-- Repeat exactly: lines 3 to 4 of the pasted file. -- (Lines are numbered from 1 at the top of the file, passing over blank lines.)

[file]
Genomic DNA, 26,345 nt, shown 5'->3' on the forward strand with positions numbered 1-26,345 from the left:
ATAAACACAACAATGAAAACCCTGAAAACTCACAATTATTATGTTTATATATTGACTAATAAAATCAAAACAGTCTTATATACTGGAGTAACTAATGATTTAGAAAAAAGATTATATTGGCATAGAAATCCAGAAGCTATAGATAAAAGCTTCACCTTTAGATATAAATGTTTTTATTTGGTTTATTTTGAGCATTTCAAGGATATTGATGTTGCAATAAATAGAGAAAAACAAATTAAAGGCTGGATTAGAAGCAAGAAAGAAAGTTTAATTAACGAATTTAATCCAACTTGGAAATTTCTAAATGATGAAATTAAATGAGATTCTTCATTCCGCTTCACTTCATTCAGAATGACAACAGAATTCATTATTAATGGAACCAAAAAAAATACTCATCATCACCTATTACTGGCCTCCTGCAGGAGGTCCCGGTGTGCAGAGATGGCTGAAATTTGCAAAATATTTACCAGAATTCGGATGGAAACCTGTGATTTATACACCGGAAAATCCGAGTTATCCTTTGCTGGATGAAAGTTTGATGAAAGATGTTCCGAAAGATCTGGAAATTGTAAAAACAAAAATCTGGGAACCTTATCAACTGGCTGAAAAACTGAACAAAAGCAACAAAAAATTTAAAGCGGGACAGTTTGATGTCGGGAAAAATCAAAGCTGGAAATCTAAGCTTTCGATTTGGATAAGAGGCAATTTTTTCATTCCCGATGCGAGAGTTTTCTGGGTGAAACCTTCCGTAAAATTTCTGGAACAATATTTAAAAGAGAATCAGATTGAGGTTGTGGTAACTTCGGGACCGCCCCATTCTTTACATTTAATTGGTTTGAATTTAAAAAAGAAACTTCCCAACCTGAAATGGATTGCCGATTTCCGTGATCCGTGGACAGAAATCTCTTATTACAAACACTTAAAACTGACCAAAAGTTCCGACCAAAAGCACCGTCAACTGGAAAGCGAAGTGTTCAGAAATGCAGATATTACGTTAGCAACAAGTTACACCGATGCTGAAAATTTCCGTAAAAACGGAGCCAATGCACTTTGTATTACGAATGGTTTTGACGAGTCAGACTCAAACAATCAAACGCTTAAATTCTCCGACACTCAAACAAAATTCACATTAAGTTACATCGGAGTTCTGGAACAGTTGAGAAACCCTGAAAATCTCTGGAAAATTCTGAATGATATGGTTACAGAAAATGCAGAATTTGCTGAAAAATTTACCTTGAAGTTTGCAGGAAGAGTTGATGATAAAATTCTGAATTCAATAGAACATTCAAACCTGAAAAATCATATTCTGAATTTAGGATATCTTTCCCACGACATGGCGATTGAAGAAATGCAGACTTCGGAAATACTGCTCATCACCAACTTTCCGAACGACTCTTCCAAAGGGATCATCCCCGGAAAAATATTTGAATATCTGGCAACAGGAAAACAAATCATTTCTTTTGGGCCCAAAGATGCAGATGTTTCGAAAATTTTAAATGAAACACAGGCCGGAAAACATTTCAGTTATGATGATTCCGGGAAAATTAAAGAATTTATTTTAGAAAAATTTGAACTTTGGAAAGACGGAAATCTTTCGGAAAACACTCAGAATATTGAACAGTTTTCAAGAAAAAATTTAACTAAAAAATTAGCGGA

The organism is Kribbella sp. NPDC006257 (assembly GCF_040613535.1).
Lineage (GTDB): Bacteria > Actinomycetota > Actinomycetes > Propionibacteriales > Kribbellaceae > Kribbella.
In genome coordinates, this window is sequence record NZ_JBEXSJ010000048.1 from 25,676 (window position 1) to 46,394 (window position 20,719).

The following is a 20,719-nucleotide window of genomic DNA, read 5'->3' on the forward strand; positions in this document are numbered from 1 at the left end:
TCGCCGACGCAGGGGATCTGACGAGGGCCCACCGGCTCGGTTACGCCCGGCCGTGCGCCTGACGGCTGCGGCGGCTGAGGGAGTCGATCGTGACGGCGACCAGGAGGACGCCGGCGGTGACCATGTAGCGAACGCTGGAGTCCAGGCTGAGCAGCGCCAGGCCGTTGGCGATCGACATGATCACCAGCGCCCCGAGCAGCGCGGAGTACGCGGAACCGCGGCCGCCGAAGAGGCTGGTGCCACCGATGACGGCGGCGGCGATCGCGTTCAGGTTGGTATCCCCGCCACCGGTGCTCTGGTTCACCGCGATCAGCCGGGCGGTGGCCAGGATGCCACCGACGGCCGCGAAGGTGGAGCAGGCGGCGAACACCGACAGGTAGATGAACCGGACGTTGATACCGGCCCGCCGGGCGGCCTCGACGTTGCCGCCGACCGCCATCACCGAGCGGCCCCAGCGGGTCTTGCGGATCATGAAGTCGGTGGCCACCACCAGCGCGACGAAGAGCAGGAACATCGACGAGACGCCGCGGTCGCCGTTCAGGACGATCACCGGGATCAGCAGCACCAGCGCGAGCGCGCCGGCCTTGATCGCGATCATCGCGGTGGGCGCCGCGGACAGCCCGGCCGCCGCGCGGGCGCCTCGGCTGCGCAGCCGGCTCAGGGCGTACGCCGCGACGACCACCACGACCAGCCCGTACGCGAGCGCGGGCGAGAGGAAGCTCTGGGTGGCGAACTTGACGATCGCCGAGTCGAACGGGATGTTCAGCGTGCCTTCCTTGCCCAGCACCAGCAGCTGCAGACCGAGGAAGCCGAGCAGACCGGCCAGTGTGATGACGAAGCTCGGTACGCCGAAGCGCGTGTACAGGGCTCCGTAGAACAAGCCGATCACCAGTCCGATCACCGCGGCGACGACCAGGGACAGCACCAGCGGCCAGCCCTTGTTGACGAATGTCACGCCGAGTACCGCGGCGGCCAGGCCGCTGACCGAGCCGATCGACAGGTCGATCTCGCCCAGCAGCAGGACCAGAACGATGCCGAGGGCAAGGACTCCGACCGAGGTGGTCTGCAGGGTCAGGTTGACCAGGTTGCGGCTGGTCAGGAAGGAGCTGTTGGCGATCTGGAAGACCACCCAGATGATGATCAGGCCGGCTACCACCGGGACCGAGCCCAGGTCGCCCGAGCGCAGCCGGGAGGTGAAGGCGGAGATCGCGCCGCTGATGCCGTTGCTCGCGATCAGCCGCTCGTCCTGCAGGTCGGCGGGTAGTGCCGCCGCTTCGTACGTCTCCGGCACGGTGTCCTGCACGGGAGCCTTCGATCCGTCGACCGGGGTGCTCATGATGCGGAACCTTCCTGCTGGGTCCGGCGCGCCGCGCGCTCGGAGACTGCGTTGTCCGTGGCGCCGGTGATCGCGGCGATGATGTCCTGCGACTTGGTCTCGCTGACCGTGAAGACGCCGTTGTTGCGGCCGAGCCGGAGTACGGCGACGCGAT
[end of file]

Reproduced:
The organism is Kribbella sp. NPDC006257 (assembly GCF_040613535.1).
Lineage (GTDB): Bacteria > Actinomycetota > Actinomycetes > Propionibacteriales > Kribbellaceae > Kribbella.